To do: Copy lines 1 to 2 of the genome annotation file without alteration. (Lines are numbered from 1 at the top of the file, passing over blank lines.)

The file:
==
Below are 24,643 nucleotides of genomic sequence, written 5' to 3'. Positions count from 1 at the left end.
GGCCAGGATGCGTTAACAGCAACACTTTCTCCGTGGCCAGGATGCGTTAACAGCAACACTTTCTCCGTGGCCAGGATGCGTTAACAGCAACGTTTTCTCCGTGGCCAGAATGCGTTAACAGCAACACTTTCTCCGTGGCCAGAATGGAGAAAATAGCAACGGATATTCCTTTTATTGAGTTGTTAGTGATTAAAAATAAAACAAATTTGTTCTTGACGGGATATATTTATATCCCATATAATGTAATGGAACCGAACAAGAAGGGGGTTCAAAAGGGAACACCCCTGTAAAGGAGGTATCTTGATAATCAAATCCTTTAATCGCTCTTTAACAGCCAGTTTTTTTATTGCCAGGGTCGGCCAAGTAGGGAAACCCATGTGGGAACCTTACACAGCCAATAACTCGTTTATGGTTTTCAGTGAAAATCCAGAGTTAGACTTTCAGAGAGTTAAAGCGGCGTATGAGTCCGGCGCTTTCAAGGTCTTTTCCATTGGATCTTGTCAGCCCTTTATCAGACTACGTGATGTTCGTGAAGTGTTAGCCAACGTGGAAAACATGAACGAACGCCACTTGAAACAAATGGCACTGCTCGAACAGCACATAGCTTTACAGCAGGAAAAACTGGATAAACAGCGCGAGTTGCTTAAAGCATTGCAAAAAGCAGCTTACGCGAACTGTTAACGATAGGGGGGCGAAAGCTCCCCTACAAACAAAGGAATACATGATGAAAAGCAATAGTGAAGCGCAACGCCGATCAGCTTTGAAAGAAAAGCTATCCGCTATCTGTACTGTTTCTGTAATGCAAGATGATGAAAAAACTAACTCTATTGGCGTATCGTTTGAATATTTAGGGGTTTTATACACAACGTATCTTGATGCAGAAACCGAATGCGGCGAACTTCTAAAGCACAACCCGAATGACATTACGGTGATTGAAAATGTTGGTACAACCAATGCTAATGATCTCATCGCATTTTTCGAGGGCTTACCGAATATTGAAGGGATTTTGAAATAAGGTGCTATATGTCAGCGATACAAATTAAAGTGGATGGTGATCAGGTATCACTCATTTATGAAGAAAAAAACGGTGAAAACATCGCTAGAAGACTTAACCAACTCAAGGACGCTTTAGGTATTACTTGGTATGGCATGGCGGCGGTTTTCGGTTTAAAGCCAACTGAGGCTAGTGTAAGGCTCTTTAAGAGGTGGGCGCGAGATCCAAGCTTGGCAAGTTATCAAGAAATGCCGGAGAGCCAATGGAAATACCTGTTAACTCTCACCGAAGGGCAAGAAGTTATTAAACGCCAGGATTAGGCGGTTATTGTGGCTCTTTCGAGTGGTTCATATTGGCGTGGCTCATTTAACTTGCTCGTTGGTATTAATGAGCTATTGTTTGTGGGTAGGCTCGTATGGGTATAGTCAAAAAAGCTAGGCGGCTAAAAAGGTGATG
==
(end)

Below are 24,643 nucleotides of genomic sequence, written 5' to 3'. Positions count from 1 at the left end.
GGCCAGGATGCGTTAACAGCAACACTTTCTCCGTGGCCAGGATGCGTTAACAGCAACACTTTCTCCGTGGCCAGGATGCGTTAACAGCAACGTTTTCTCCGTGGCCAGAATGCGTTAACAGCAACACTTTCTCCGTGGCCAGAATGGAGAAAATAGCAACGGATATTCCTTTTATTGAGTTGTTAGTGATTAAAAATAAAACAAATTTGTTCTTGACGGGATATATTTATATCCCATATAATGTAATGGAACCGAACAAGAAGGGGGTTCAAAAGGGAACACCCCTGTAAAGGAGGTATCTTGATAATCAAATCCTTTAATCGCTCTTTAACAGCCAGTTTTTTTATTGCCAGGGTCGGCCAAGTAGGGAAACCCATGTGGGAACCTTACACAGCCAATAACTCGTTTATGGTTTTCAGTGAAAATCCAGAGTTAGACTTTCAGAGAGTTAAAGCGGCGTATGAGTCCGGCGCTTTCAAGGTCTTTTCCATTGGATCTTGTCAGCCCTTTATCAGACTACGTGATGTTCGTGAAGTGTTAGCCAACGTGGAAAACATGAACGAACGCCACTTGAAACAAATGGCACTGCTCGAACAGCACATAGCTTTACAGCAGGAAAAACTGGATAAACAGCGCGAGTTGCTTAAAGCATTGCAAAAAGCAGCTTACGCGAACTGTTAACGATAGGGGGGCGAAAGCTCCCCTACAAACAAAGGAATACATGATGAAAAGCAATAGTGAAGCGCAACGCCGATCAGCTTTGAAAGAAAAGCTATCCGCTATCTGTACTGTTTCTGTAATGCAAGATGATGAAAAAACTAACTCTATTGGCGTATCGTTTGAATATTTAGGGGTTTTATACACAACGTATCTTGATGCAGAAACCGAATGCGGCGAACTTCTAAAGCACAACCCGAATGACATTACGGTGATTGAAAATGTTGGTACAACCAATGCTAATGATCTCATCGCATTTTTCGAGGGCTTACCGAATATTGAAGGGATTTTGAAATAAGGTGCTATATGTCAGCGATACAAATTAAAGTGGATGGTGATCAGGTATCACTCATTTATGAAGAAAAAAACGGTGAAAACATCGCTAGAAGACTTAACCAACTCAAGGACGCTTTAGGTATTACTTGGTATGGCATGGCGGCGGTTTTCGGTTTAAAGCCAACTGAGGCTAGTGTAAGGCTCTTTAAGAGGTGGGCGCGAGATCCAAGCTTGGCAAGTTATCAAGAAATGCCGGAGAGCCAATGGAAATACCTGTTAACTCTCACCGAAGGGCAAGAAGTTATTAAACGCCAGGATTAGGCGGTTATTGTGGCTCTTTCGAGTGGTTCATATTGGCGTGGCTCATTTAACTTGCTCGTTGGTATTAATGAGCTATTGTTTGTGGGTAGGCTCGTATGGGTATAGTCAAAAAAGCTAGGCGGCTAAAAAGGTGATG